Not singing, though, felt like cruel punishment. “I wasn’t making records. If people said, ‘what do you do?’, it would have been stupid to say, ‘I’m a musician.’ Because you’re not a musician if you’re not musician-ing,” she said. “That was the thing I liked best.”   

The dark drama in her and her ex-husband’s old records was due to her seductive, leathery voice, a touchstone for female singers ever since. In her early years growing up in Glasgow, Scotland, Thompson first heard traditional folk music in her home. Her parents were “fairly poor” and she grew up in state-assisted housing. With no television separating them from each other, family members would stand up and sing during gatherings, passing a particular song around until everyone had a turn. “I love amateur musicians,” she said. “The Latin meaning of the word is doing it for the love of it. You used to get great people who would get up in a pub and sing. It was very much a part of day-to-day life.”   

She left home to attend London University but soon ditched her studies to dive into the burgeoning folk rock scene of the late ‘60s that had taken London pubs and coffeehouses by storm. Her peers included Sandy Denny, John Martyn, her future husband Richard (who then was playing in the folk rock group Fairport Convention) and Nick Drake, the singer-songwriter who died in 1974 of a prescription drug overdose at age 26. More than two decades later, Drake’s melancholy folk pop posthumously received its biggest commercial success when Volkswagen licensed his song “Pink Moon” for a commercial. His music quickly was rediscovered and, thanks to the eeriness in the songs and the question whether his death was an accident or a suicide, he was transformed into a cult figure among alternative rockers.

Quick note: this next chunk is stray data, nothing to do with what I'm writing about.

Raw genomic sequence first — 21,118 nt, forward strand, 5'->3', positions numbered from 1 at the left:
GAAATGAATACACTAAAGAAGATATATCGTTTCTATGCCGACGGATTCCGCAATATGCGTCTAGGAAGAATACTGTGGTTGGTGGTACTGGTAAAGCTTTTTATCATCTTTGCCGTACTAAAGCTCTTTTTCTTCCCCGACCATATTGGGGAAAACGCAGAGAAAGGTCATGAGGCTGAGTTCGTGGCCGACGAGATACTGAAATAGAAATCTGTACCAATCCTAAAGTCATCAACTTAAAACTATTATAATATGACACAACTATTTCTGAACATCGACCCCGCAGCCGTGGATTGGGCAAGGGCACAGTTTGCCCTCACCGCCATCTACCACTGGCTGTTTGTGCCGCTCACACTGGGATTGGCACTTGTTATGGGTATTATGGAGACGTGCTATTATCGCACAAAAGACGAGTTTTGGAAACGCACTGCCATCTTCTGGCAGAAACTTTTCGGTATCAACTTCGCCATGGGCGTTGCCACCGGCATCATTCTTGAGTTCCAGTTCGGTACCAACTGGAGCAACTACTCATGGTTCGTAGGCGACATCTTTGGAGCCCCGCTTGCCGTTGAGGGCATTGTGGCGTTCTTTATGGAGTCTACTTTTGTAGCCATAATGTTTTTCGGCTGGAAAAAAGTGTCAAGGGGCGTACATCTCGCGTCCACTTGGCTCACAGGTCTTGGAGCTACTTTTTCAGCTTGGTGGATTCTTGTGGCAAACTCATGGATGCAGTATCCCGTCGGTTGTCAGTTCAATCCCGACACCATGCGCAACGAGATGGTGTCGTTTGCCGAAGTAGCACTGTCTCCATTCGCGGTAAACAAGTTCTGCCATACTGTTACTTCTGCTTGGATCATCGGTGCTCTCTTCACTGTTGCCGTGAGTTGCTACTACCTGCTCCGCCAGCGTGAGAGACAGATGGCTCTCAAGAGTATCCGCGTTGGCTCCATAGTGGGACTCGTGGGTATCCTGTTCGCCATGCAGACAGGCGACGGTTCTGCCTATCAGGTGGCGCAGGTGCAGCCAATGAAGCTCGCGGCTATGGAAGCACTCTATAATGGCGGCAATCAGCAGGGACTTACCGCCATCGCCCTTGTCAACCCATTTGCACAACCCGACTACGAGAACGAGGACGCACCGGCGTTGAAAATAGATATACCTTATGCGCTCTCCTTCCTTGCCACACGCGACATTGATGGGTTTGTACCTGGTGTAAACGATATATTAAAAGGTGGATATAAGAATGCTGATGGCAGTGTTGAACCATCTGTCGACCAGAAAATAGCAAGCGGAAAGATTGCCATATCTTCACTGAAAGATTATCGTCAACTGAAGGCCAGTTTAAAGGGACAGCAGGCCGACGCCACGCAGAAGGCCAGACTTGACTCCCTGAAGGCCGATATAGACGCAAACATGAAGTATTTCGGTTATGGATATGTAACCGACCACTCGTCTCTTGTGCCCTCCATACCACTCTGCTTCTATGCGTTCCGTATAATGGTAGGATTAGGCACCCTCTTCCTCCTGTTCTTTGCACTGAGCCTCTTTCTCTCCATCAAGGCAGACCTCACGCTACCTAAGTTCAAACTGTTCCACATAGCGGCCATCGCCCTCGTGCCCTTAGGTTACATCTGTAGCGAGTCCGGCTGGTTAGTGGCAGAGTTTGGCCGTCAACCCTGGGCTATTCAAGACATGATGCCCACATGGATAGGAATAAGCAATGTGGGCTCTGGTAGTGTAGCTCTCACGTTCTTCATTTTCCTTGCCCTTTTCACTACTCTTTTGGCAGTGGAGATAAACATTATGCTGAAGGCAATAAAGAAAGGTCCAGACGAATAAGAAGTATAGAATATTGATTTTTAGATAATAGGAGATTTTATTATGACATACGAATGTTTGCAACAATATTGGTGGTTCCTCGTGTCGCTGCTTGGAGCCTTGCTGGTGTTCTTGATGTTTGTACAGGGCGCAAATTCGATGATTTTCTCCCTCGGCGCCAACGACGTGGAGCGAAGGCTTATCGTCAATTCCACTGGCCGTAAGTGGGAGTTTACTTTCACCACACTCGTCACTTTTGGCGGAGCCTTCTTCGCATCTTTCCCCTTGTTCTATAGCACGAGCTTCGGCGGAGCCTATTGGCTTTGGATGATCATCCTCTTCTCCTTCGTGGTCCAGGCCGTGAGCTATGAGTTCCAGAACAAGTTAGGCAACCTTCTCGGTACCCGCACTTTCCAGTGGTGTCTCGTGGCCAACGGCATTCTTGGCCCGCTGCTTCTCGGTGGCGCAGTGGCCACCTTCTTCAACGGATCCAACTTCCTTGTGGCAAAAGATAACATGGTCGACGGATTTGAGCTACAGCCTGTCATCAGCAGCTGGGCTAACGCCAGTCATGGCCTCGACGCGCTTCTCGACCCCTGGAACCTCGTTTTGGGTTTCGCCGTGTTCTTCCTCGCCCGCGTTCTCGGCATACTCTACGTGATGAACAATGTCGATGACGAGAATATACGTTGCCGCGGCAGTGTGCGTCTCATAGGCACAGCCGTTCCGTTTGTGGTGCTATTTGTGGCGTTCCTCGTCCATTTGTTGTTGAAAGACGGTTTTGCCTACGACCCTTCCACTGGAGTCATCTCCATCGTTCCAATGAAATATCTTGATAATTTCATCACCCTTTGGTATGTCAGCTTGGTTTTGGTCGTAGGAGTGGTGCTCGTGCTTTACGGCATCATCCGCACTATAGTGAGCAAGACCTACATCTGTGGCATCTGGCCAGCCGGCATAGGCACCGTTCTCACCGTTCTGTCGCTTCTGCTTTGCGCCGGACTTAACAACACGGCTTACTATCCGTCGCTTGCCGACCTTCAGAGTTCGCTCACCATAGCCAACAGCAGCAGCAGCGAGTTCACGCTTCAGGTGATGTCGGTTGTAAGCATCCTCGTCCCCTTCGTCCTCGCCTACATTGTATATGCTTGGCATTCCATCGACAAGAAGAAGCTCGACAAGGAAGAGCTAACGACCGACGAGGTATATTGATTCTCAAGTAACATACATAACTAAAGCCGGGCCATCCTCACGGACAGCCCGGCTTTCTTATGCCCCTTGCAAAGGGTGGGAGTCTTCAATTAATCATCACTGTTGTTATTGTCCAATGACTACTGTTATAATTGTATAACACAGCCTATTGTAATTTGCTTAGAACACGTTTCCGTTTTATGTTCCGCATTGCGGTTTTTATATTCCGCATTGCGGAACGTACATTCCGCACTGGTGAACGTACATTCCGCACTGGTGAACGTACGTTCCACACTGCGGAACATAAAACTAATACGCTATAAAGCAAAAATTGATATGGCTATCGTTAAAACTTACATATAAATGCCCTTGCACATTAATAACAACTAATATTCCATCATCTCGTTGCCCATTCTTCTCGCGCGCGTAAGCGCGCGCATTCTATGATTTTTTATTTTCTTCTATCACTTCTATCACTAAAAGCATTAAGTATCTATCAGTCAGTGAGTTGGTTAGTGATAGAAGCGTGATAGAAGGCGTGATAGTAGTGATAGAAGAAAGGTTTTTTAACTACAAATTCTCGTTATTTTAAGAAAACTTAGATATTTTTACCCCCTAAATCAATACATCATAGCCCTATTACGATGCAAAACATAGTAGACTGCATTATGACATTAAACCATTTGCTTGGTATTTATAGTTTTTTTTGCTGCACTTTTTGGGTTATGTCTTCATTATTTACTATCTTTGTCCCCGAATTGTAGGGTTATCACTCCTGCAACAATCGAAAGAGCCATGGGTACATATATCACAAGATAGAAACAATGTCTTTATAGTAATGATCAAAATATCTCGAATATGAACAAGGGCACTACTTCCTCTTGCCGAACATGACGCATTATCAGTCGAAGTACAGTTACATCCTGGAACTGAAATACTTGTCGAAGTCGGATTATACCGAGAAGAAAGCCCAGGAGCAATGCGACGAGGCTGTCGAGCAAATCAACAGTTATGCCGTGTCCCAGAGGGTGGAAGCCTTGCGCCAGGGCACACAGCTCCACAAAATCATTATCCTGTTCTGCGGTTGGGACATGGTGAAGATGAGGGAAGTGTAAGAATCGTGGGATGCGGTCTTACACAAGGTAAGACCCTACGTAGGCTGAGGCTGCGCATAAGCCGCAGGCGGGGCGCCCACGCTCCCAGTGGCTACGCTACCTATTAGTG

“It’s amazing that at Safeway, you can hear Nick on the sound system,” Thompson said. “He was very strange, very beautiful, very talented, very quiet and as it turned out, he was pretty ill. But who knew about mental illness in those days? It was difficult. We didn’t know what was wrong with him. We left him alone. It turned out he took prescription drugs to control his depression. These days he would have gone to rehab.”